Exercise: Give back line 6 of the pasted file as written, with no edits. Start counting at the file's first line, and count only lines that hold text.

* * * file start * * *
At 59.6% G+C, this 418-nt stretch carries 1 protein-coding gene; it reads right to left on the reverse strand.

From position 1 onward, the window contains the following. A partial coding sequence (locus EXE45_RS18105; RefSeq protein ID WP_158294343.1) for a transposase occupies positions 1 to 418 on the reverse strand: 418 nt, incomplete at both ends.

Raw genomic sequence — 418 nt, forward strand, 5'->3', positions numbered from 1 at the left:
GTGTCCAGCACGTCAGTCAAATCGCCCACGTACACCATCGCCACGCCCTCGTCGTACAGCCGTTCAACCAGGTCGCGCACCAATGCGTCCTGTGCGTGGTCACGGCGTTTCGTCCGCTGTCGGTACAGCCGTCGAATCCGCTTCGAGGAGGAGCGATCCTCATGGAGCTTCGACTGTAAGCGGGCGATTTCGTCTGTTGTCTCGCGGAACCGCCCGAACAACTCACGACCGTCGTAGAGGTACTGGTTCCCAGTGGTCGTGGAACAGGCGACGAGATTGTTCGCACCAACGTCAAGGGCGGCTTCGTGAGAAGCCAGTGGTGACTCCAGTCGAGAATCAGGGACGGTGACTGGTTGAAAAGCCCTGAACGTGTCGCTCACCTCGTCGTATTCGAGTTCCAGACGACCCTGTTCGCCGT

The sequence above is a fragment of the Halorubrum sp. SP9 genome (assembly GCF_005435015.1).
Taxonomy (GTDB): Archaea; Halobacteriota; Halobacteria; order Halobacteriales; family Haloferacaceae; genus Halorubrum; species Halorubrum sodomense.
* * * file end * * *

Taxonomy (GTDB): Archaea; Halobacteriota; Halobacteria; order Halobacteriales; family Haloferacaceae; genus Halorubrum; species Halorubrum sodomense.